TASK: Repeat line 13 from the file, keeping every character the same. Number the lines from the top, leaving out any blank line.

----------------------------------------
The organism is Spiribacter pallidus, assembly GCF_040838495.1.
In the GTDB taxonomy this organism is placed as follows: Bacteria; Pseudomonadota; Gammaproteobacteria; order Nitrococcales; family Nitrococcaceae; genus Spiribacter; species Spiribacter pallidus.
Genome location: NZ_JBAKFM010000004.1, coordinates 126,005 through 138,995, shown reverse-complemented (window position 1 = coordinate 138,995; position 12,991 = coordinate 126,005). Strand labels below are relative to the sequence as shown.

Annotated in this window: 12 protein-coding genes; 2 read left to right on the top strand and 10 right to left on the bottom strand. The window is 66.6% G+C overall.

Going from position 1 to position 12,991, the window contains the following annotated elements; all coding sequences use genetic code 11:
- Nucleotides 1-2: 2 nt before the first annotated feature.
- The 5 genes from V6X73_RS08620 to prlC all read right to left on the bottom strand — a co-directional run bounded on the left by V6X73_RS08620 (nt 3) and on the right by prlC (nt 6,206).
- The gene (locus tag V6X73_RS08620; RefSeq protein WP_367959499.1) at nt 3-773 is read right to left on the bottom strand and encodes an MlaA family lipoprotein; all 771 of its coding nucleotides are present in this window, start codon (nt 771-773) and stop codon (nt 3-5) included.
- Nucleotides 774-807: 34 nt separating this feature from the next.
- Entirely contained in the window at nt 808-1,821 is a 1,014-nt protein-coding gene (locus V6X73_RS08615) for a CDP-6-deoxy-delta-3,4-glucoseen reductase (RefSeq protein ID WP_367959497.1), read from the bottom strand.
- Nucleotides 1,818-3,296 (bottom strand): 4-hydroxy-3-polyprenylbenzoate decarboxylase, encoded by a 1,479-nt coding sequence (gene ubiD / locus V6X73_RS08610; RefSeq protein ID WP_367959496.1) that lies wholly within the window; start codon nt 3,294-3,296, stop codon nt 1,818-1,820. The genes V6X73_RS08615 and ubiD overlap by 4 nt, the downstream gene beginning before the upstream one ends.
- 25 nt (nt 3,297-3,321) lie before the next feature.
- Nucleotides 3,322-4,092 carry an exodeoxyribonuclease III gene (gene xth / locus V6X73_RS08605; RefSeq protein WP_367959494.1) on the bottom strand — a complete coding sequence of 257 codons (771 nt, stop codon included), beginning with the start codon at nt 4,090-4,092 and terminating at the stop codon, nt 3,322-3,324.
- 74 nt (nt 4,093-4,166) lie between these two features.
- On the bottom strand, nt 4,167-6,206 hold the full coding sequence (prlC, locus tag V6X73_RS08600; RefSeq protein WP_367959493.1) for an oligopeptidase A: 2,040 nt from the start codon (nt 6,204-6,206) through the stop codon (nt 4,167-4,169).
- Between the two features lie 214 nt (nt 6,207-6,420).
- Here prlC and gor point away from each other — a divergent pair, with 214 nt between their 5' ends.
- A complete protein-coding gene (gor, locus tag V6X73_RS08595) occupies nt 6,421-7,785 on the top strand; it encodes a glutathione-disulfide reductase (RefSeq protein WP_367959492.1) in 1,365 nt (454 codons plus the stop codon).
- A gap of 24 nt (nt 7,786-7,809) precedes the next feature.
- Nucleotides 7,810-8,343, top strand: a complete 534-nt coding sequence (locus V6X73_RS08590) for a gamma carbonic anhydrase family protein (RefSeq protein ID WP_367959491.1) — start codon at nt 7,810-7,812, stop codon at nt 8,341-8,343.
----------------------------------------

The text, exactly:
- Nucleotides 3,322-4,092 carry an exodeoxyribonuclease III gene (gene xth / locus V6X73_RS08605; RefSeq protein WP_367959494.1) on the bottom strand — a complete coding sequence of 257 codons (771 nt, stop codon included), beginning with the start codon at nt 4,090-4,092 and terminating at the stop codon, nt 3,322-3,324.